Theoretical basis and background

The current work relies on the standard cohesive model, introduced by Hillerborg et al. [1]. To explain the basis of the model, let us consider an idealised uniaxial tensile test of a concrete bar (see e.g. [2, Fig. 7.1.2]): for monotonic loading, the specimen elongates uniformly, until the tensile strength is reached at the load peak; then a cohesive crack appears at the most unfavourable section perpendicularly to the longitudinal axis of the bar; as the elongation further increases, the crack opens and transmits stress across its faces following a stress-opening relation, called the softening curve, while the uncracked material unloads. Although, actually, the raising branch of the stress-elongation curve does display a certain amount of nonlinearity and irreversibility, in the standard cohesive model, which is the version adopted in this work, it is assumed that the bulk, uncracked concrete behaves as a linear elastic solid and, thus, the loading and unloading curves coincide and are linear, since for ordinary concrete the corresponding inelastic strain before the peak load is negligible. This means that the softening curve is monotonically decreasing, as discussed in [4]. The softening curve displays a high non-linearity [16], as illustrated in Fig. 1, and, therefore, approximations of it are normally used in order to simplify the calculations.

From the typical approximations, the bilinear curve (line ABC in Fig. 1) is frequently used, due to its adequate balance between accuracy and simplicity. This can be defined by the following four parameters, as seen in the figure: the tensile strength \(f_t\), the horizontal intercept of the first branch with the abscissas axis \(w_1\), the fracture energy \(G_F\)—which is the area below the curve—and the stress of the kink point \(\sigma _k\). These parameters are obtained from the maximum load of Brazilian tests and the analysis of the load-displacement and load-crack opening curves of three-point bending tests of notched beams run under crack-mouth opening displacement, as explained in detail in [5, 10].

Another typical approximation is the linear curve (line AB’ in Fig. 1), which is defined by \(f_t\) and \(w_1\) according to the figure. This curve is adequate to describe the behaviour of cracks with an opening less than \(w_1\), as expected for the potential cracks of concrete sleepers, and is the approach used in this work. It can be characterised from the maximum load of Brazilian tests and bending tests, as described in [12] and mentioned in the previous section.

Let us define the main fracture parameters related to the softening curve:

  1. (a)

    The tensile strength \(f_t\), interpreted as the maximum cohesive strength in the softening curve, which corresponds to zero crack opening. It is determined from the maximum load of the Brazilian test.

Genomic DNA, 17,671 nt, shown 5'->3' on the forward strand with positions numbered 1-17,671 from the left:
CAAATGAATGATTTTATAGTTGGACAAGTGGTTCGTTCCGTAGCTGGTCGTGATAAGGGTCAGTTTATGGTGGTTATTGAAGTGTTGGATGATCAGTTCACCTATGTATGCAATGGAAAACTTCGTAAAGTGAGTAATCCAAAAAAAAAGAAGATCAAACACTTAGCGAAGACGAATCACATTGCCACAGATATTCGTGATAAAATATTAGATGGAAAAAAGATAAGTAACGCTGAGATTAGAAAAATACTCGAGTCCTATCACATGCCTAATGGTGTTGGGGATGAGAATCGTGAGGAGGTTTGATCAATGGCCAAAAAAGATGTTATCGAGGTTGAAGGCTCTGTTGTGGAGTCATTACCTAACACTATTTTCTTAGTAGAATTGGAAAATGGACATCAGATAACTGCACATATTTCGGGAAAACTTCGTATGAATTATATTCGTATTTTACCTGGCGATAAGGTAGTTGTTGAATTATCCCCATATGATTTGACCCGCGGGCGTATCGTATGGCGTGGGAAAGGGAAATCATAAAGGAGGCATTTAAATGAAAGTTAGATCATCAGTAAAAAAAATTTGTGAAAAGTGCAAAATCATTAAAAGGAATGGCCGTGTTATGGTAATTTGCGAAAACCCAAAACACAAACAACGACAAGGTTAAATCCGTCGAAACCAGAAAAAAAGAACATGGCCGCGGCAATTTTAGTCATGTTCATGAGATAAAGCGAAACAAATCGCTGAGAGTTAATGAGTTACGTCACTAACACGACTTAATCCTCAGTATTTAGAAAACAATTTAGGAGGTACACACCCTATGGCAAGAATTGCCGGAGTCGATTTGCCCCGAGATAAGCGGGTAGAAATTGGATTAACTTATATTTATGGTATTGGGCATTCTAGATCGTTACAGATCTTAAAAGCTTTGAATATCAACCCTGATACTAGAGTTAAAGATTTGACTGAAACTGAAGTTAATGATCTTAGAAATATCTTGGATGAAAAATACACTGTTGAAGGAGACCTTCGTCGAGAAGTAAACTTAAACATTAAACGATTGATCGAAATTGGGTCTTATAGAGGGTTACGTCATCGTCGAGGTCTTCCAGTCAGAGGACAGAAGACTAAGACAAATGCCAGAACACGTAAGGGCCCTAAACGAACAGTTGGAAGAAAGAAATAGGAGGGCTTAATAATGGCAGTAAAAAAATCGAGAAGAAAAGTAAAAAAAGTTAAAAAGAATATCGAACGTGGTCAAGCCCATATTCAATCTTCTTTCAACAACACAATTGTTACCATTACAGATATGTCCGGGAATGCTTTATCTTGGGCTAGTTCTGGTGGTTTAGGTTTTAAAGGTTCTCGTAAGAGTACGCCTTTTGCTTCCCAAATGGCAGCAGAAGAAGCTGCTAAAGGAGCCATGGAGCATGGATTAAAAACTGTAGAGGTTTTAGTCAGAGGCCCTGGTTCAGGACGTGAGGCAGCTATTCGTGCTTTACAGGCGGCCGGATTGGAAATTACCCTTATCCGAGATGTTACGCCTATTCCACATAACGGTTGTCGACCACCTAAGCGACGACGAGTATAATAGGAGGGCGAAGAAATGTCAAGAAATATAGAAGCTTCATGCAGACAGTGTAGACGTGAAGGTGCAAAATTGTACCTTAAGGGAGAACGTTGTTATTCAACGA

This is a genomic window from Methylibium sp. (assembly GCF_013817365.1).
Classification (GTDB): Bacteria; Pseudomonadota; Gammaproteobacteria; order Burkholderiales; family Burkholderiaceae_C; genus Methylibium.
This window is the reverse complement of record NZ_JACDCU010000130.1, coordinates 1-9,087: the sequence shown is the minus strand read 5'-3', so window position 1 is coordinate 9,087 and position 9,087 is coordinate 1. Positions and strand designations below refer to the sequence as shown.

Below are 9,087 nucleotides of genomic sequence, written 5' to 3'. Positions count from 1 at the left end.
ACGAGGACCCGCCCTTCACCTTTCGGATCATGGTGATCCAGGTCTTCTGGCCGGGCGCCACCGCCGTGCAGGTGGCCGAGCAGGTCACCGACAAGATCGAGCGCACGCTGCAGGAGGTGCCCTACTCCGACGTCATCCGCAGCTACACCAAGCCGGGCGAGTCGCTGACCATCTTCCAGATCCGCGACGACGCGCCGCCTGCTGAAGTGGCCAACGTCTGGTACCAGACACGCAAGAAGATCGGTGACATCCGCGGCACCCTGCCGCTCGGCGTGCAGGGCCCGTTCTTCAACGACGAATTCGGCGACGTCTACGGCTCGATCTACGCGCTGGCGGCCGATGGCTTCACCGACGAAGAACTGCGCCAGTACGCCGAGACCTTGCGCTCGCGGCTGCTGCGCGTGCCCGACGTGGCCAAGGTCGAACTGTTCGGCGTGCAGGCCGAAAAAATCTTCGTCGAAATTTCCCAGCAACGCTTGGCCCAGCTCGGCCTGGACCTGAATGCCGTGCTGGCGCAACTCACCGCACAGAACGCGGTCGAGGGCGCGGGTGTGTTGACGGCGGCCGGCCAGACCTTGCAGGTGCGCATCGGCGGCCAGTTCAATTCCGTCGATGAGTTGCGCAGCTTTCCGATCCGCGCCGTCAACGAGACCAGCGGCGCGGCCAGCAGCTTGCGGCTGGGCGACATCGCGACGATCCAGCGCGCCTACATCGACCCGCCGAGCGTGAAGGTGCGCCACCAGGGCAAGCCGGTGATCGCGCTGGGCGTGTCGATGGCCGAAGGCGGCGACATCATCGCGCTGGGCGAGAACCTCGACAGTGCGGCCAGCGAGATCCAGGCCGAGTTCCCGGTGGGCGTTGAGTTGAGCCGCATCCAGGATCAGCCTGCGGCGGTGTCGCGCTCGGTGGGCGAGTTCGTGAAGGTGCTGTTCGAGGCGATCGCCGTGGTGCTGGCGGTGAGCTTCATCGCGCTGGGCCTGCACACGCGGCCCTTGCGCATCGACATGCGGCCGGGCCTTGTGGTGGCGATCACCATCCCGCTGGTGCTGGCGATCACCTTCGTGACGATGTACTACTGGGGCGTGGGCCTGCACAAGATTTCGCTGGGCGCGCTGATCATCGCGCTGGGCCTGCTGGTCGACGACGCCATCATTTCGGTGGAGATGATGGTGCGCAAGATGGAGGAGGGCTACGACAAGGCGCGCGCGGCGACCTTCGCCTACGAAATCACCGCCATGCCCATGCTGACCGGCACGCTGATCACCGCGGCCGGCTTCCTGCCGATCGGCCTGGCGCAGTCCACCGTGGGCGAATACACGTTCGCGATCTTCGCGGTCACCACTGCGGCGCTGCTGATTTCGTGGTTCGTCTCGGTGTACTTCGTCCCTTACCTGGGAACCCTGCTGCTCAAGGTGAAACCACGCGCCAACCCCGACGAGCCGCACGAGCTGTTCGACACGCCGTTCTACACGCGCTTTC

2. (b)

    The brittleness length \(l_1\), defined as

    $$\begin{aligned} l_1 = \frac{E w_1}{2 f_t} \end{aligned}$$

    where E stands for the elasticity modulus of concrete. The brittleness length indicates the fragility of concrete by comparing the energy the crack can absorb in case of brittle failure and the stored elastic energy [3, 4]: the smaller the brittleness length, the greater the brittleness of concrete. This concept is related to the characteristic length \(l_{ch}\) defined by Hillerborg et al [1], which considers the total energy that can be absorbed and is approximately the double of \(l_1\). In the practice, the brittleness length is computed from the tensile strength, the net plastic flexural strength and the geometrical characteristics of the beam and test set-up, based on previous works of Planas, Guinea and Elices [8], as it will be explained in Sect. 3.6.

Experimental method

In this work, a particular implementation of the method submitted to ACI Committee 446 [12] for determination of the brittleness length is proposed, which has been reviewed in collaboration with the laboratories of AFTRAV, in order to adjust it to the factory facilities.

A preliminary phase of tests was conducted to assess the viability of the tests, which allowed additional modifications to be detected, resulting in the final protocol. Then a definitive phase of tests was carried out, which is used in the verification of the indirect tests. In the following, the main aspects of the definitive procedure and the results of the second phase of tests are presented.

Geometry of the specimens

The specimens of the Brazilian tests are cubes with a length L and a depth D equal to 150 mm, as those used in compression tests in the Spanish factories [14] defined in the EN-12390-3 standard [17]. Figure 2a shows a sketch of the cubes.

Fig. 2
figure 2

Cubic specimen used in Brazilian tests (a) and notched beam used in three point bending tests (b)

The specimens of the three-point bending tests are prismatic beams with a length \(L=700\) mm and a rectangular cross-section of 100\(\times \)150 mm\(^2\), as those fabricated in the Spanish factories for tensile-bending tests [14]. During bending the specimen is placed in such a manner that the beam depth is \(D=150\) mm and the width \(B=100\) mm, as sketched in Fig. 2b. The loading span is equal to \(S=4D=600\) mm. Note that the prisms used in this work differ from those in the RILEM and ACI proposals, where beams of square cross-section were proposed for convenience, but both options are adequate for this experiment provided that the span-to-depth ratio is maintained, as explained in Sect. 3.6.

A notch is practiced at the middle cross-section, according to the RILEM and ACI proposals, with a nominal length \(a_0=D/3\), i.e., 50 mm, and the following precision:

  1. 1.

    The average notch length \(\bar{a}_0\) for a series of tests shall not deviate more than 10% from the nominal value, i.e., \(|\bar{a}_0 - a_0 |\le 5\) mm in this case.

  2. 2.